Contemporary Issues in Higher Education

Main

For-profits

Newman, Couturier &Scurry (2004)Future of HE: Rhetoric,Reality,& Risks of market

2004

A set of powerful forces is transforming the American system of higher education, including: increasing competition among traditional institutions, rapid expansion of new for-profit and virtual institutions, technology influences, globalization of colleges and universities and the shift toward streamlining of higher education as a market, rather than a regulated public sector.

A wake up call to the leaders of colleges and universities, as well as policy makers, this book aims to convince academic, political, and civic leaders that American society has an enormous stake in preserving, clarifying, and enhancing the public purposes of higher education—it is not just a private good.

Kinser (2006) Three hypotheses

2006

The last decade marked the rise of corporate ownership represented by the for-profit national shareholder colleges and universities

Kinser, K. (2006). From main street to wall street: For-profit higher education. ASHE Higher Education Report, 31(5).

due in large part to the 1972 reauthorization of the Higher Education Act, which increased the amount of government student aid available to for-profit schools

The surge in growth that began circa 1994 can be partly explained by Wall Street’s increasing interest in the for-profit education sector

nlike nonprofit education, for-profit is maturing as an industry, and as a result, the sector is subject to more radical upheavals and revisions in how they do business, which has resulted in significant “creative destruction” within the industry

larger percentage of faculty members are employed only part-time by the for-profit sector than in the traditional nonprofit sector

Apollo Group, for example, leads the industry with its use of part-time faculty, employing 22,176 part- time instructors, or 70 percent of their total instructional staff. Nevertheless, Apollo Group has been able to keep class sizes small, averaging between 15–20 students per classroom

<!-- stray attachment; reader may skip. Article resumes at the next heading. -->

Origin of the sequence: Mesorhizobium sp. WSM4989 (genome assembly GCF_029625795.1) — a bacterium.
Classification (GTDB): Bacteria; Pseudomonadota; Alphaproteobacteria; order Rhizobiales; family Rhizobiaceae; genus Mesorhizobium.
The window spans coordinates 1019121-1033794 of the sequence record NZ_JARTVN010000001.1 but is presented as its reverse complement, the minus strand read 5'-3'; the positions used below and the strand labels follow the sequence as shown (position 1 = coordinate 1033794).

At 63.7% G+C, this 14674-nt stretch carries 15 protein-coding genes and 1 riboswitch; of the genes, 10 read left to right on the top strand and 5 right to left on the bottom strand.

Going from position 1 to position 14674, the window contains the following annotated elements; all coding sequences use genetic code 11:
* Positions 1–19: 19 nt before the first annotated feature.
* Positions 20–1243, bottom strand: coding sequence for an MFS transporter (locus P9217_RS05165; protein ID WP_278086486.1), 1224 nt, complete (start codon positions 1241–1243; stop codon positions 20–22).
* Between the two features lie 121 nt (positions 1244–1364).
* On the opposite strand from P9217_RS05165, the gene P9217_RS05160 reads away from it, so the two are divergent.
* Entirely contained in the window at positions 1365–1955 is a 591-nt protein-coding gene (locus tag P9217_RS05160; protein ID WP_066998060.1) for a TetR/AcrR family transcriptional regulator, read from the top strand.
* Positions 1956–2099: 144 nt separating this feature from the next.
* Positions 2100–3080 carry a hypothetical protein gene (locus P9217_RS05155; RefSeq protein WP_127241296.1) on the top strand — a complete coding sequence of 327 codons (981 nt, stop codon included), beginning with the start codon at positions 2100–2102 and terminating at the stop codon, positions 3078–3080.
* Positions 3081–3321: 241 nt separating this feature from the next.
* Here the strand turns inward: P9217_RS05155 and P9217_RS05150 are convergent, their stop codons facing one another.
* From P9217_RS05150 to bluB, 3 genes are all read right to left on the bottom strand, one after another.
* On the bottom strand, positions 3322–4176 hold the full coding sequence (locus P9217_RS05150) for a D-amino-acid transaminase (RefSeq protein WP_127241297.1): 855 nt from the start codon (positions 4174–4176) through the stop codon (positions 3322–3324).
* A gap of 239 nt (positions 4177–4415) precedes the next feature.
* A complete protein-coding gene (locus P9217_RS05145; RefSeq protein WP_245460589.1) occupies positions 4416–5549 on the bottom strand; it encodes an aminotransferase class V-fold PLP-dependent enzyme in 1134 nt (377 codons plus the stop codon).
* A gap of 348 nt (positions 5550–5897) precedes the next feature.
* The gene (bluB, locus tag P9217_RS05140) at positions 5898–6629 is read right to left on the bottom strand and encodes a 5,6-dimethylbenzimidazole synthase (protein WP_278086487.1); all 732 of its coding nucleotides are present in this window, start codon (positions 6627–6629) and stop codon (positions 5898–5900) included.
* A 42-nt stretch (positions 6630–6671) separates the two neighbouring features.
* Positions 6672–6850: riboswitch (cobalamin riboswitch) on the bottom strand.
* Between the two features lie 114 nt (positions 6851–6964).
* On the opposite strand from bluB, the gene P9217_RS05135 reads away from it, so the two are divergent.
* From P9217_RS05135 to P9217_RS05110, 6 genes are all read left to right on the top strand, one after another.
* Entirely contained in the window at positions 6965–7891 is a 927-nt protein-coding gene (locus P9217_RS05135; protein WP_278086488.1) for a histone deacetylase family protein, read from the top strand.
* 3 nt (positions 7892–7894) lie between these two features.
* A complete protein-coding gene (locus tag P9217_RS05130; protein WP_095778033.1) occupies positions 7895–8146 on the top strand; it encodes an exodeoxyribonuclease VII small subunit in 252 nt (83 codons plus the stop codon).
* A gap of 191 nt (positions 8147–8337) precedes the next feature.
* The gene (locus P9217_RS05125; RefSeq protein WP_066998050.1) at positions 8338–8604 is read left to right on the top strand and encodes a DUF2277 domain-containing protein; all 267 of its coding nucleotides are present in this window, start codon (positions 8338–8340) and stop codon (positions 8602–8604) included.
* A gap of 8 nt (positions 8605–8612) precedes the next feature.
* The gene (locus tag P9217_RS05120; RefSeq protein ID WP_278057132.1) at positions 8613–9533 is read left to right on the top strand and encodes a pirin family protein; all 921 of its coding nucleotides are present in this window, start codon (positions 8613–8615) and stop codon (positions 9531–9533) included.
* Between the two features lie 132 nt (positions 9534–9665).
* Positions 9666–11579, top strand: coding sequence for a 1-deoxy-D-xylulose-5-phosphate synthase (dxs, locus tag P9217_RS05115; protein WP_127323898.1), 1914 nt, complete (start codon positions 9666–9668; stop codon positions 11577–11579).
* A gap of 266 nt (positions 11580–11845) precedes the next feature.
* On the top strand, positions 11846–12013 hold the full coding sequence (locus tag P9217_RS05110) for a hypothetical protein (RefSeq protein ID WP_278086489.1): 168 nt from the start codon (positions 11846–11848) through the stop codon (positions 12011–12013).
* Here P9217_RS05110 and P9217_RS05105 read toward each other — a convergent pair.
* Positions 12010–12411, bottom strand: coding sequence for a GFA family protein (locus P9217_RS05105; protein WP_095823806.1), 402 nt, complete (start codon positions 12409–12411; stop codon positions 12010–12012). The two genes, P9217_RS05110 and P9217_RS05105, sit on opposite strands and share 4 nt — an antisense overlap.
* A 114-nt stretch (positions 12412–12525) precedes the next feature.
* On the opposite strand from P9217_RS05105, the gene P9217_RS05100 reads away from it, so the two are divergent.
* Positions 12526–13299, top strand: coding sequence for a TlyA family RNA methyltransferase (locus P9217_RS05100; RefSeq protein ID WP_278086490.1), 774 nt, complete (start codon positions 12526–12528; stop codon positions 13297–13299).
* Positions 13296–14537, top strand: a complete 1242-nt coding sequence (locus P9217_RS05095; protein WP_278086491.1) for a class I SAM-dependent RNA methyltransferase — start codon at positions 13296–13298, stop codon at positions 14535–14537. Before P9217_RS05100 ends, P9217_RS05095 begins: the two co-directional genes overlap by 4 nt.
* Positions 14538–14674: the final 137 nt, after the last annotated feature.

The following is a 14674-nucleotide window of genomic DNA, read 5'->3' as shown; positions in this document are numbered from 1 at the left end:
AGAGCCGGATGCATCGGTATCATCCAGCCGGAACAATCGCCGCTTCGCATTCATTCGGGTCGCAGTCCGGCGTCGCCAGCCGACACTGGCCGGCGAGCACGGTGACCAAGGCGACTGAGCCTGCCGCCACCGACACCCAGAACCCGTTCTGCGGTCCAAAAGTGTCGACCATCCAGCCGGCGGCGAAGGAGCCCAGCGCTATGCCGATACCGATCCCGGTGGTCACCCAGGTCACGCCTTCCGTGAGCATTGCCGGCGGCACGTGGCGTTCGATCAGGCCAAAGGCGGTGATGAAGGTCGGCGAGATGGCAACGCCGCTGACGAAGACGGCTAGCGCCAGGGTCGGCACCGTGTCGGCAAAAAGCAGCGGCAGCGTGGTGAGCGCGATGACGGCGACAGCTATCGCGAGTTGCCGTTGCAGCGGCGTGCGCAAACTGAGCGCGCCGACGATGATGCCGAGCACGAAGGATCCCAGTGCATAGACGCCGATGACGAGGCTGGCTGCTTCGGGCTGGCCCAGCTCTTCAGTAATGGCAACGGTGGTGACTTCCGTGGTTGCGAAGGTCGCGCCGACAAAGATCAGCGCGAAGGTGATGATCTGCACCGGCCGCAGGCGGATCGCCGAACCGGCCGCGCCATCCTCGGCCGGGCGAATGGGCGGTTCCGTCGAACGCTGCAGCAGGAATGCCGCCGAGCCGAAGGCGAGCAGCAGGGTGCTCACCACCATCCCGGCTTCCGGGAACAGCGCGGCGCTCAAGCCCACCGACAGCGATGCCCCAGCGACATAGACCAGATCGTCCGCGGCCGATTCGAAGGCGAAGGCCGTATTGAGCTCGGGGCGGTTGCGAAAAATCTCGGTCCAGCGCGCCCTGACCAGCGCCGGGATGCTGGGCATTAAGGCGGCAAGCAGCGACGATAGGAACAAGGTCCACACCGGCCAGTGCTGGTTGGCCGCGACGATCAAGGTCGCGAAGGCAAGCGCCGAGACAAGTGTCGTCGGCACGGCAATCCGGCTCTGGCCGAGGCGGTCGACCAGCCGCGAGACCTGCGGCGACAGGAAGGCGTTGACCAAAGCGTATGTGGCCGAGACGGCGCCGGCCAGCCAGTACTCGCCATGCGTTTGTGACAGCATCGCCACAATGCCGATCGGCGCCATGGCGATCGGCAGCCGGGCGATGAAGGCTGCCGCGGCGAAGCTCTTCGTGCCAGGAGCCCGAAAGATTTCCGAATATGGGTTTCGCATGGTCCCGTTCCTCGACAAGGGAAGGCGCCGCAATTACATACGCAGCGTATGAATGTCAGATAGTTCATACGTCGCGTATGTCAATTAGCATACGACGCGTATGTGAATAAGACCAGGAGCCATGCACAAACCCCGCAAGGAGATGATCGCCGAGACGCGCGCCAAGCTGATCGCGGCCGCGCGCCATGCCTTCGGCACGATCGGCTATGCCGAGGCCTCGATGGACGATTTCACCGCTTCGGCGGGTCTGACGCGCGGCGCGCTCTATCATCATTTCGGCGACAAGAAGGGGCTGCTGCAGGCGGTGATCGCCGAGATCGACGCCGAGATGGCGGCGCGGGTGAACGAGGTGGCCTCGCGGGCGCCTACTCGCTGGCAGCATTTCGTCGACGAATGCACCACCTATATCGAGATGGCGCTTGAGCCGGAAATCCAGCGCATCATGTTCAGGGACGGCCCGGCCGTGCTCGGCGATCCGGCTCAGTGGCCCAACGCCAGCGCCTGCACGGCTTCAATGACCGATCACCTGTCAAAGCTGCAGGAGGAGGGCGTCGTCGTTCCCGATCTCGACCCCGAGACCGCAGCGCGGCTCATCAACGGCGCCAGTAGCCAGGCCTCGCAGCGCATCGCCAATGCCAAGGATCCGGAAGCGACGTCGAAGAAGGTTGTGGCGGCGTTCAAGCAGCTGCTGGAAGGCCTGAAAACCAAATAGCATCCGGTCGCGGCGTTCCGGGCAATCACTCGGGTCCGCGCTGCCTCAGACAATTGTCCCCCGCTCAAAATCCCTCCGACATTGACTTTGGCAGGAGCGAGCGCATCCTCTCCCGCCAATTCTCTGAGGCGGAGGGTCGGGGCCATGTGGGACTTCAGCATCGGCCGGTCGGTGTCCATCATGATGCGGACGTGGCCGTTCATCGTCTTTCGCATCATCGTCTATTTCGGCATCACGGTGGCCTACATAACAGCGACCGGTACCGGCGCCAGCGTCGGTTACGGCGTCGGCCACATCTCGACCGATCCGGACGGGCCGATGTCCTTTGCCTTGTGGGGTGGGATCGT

Tierney (2011) Role of for profits in HE

2011

Too Big To Fail: The Role of For-Profit Colleges and Universities in American Higher Education

Tierney lays out the background and recent past of for-profit institutions, examines their growth to 12% of the industry, and lays out needed improvements for for-profits' success while arguing that they are a needed part of the higher education system going forward. A good read.

"If we agree that increased participation in higher education is critical for the country's economic and social well-being and we acknowledge that 1) the public sector is unlikely to increase its enrollments significantly and 2) the private non-profit sector is not able to meet the ambitious goals that have been set, what alternatives exist other than to ensure that the for-profit sector expands in a way that conforms to ethical industry standards?

Like it or not, the country needs the for-profit sector to ensure economic viability. If we concur, either begrudgingly or happily, that it has a role to play in maintaining the health of American higher education, then what are the key sticking points that ensure that it will do so responsibly?

Change in HE

Altbach, Gumport, & Johnstone (2001)

2001

Is HE in a crisis?
Levine's chapter: HE as a "mature" industry